From today's UK papers

September 20, 2001

The Independent

The multimillionaire economist Gavyn Davies was confirmed yesterday as the new chairman of the BBC, and agreed to resign his membership of the Labour Party amid Tory claims of cronyism.

John Randall saw his remit as the Quality Assurance Agency as holding lecturers to account and acting on behalf of students. His approach led to open war with universities. Lucy Hodges reports.

He's a Europhile who didn't back Iain Duncan Smith. Damien Green will make an interesting shadow education Spokesman, says Richard Garner.

As more and more people take up courses to add value to their jobs, Diana Hinds looks at the growth in remote-access learning.

The Times

Portillo may be Davies Deputy at BBC. Ministers may bend the strict rules governing public appointments to ensure a Conservative becomes vice-chairman of the BBC in succession to Gavyn Davies, the Labour supporter confirmed who was confirmed as chairman of the corporation yesterday.

A teacher who eloped with his 15-year-old lover was jailed yesterday by a judge who described him as "every parent's nightmare".

Surgeons at the Louis Pasteur University and Mount Sinai Medical Centre in New York used a remote-controlled robot to operate on a patient on the other side of the Atlantic in the world's first example of intercontinental surgery.

Star pupils are being paid £500 each by Tomlinscote School to stay on in its sixth form in a sign of the increasing pressure faced by head teachers for their schools to excel in academic league tables.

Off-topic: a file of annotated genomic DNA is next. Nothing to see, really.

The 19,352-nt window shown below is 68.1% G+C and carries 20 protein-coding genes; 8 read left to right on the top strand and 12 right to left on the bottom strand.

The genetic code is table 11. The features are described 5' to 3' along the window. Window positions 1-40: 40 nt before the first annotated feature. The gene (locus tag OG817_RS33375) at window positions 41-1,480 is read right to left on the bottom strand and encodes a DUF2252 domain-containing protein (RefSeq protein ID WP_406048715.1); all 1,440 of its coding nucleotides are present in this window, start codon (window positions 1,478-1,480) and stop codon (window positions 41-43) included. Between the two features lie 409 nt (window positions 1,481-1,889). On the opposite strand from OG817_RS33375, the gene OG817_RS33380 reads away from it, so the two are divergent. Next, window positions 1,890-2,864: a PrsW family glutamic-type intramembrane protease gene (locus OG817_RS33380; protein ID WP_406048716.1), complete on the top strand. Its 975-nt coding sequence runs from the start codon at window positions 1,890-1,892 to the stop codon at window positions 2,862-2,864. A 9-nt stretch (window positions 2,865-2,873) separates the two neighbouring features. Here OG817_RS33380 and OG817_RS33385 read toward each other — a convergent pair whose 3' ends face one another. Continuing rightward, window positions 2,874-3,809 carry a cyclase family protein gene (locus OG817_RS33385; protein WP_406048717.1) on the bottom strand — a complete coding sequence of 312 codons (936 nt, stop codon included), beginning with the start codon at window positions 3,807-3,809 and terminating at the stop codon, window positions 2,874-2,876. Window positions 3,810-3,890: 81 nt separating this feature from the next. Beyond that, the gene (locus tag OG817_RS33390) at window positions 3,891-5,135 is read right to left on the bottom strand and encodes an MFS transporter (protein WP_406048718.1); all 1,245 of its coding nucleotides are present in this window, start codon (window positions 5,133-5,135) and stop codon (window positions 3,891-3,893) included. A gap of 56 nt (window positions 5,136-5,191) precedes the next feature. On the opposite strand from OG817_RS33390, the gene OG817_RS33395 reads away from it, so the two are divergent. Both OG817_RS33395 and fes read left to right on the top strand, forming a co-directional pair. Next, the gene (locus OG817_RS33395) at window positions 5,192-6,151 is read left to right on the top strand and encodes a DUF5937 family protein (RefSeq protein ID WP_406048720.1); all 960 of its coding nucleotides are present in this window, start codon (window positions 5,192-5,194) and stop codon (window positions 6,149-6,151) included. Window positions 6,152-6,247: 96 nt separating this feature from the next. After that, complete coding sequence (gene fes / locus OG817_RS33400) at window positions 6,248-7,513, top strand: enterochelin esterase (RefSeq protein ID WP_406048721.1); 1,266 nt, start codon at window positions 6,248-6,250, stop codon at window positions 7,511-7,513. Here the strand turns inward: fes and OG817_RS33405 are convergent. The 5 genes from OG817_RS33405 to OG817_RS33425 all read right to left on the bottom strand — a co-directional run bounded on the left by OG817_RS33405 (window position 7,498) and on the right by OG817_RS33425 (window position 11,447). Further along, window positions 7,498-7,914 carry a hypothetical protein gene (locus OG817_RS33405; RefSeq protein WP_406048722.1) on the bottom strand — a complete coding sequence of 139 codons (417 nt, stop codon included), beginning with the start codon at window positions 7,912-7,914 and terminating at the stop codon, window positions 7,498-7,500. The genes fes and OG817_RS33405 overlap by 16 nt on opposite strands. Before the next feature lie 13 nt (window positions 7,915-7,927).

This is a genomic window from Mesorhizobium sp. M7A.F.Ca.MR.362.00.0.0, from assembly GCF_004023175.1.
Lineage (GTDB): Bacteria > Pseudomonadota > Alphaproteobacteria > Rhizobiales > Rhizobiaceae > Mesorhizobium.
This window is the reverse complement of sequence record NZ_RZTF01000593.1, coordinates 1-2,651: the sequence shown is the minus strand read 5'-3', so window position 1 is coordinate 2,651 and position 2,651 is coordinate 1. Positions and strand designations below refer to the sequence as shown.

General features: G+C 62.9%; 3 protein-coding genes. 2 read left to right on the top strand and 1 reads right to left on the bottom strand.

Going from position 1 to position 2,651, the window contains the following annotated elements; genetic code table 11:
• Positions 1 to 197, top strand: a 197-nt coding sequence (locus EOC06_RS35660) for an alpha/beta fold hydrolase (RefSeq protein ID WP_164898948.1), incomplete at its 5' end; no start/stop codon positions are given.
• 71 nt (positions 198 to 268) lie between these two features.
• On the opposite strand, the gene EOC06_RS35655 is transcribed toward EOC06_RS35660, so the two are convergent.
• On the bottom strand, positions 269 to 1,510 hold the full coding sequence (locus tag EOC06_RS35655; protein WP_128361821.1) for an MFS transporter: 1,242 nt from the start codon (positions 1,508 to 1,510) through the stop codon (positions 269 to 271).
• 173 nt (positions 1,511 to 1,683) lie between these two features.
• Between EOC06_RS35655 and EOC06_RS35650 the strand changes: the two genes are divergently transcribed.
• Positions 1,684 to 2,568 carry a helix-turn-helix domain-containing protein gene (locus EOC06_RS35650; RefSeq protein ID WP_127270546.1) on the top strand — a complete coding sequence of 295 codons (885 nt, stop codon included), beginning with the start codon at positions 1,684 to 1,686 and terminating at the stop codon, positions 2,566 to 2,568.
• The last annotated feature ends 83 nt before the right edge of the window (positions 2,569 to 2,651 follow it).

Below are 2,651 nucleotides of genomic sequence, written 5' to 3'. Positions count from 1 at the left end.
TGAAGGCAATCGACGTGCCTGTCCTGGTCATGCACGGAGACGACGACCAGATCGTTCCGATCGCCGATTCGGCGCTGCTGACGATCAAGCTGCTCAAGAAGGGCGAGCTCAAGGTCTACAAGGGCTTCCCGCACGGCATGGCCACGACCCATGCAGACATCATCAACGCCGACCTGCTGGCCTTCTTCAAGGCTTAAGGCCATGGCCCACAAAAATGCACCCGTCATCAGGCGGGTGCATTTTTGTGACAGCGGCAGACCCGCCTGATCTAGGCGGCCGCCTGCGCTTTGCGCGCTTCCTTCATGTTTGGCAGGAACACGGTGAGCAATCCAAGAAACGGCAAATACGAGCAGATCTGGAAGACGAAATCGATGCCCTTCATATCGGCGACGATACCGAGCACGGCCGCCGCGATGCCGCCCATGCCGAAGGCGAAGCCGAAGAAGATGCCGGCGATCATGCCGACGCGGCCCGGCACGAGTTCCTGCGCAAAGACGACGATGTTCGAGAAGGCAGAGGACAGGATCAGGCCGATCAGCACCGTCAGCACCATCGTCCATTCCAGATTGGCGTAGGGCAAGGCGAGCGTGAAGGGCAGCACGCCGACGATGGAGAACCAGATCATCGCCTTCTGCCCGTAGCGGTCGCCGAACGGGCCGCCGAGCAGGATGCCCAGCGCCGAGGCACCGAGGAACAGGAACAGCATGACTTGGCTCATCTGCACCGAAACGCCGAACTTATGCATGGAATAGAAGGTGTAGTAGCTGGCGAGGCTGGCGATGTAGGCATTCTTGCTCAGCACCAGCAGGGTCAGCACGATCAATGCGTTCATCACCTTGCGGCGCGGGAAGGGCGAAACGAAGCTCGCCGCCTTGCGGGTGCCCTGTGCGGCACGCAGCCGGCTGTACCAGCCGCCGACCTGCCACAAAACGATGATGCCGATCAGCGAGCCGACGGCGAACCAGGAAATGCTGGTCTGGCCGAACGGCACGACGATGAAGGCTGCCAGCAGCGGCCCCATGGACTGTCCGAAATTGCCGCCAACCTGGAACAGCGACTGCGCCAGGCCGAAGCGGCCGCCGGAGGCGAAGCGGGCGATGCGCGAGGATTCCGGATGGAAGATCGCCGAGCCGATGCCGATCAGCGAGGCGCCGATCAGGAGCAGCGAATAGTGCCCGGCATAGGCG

Cults on campus: manipulative sects are targeting students, says Fleur Brennan.

The Guardian

I'm no Labour crony says BBC's new boss: Tories protest as Gavyn Davies appointment confirmed.

In a find that matches the discovery of archaeopteryx - one of the great missing links of evolution - Northeastern Ohio University researchers in Pakistan have unearthed many of the bones of the 50million-year-old Pakicetus attocki , a land-based, estuary-wading, meat-eating ancestor of the whale.

Daily Telegraph

The location of the lost city of Atlantis has been tracked down by recreating changes of sea level that took place thousands of years ago. Research at the University of Provence shows that it was on an island that sank beneath the sea nine millennia before its watery fate was described by the Greek philosopher Plato in his Timaeus and Critias dialogues.

Sunburn in childhood may make an adult more susceptible to the deadliest form of skin cancer, malignant melanoma, says a study published today by the US National Cancer Institute and George Washington University.

A stretchy ceramic that can be moulded to form ball bearings, valves and other lightweight components for cars and planes has been discovered by Japan's National Institute for Materials Science.

Financial Times

Business leaders are becoming increasingly concerned that the European parliament may wreck a compromise agreement on information and consultation thrashed out by European Union member states in June.

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